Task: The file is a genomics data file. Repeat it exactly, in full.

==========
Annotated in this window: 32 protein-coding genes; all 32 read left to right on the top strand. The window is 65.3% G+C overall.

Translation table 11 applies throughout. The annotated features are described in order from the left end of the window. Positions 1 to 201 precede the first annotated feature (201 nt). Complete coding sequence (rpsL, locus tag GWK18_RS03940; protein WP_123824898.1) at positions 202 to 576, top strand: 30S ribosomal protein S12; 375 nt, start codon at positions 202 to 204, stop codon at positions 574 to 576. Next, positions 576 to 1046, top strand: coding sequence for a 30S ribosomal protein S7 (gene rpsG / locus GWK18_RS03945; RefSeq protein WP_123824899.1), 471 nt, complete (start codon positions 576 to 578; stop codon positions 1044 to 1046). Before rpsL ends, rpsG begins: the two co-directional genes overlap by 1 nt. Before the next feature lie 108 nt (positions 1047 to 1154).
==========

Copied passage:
Annotated in this window: 32 protein-coding genes; all 32 read left to right on the top strand. The window is 65.3% G+C overall.

Translation table 11 applies throughout. The annotated features are described in order from the left end of the window. Positions 1 to 201 precede the first annotated feature (201 nt). Complete coding sequence (rpsL, locus tag GWK18_RS03940; protein WP_123824898.1) at positions 202 to 576, top strand: 30S ribosomal protein S12; 375 nt, start codon at positions 202 to 204, stop codon at positions 574 to 576. Next, positions 576 to 1046, top strand: coding sequence for a 30S ribosomal protein S7 (gene rpsG / locus GWK18_RS03945; RefSeq protein WP_123824899.1), 471 nt, complete (start codon positions 576 to 578; stop codon positions 1044 to 1046). Before rpsL ends, rpsG begins: the two co-directional genes overlap by 1 nt. Before the next feature lie 108 nt (positions 1047 to 1154).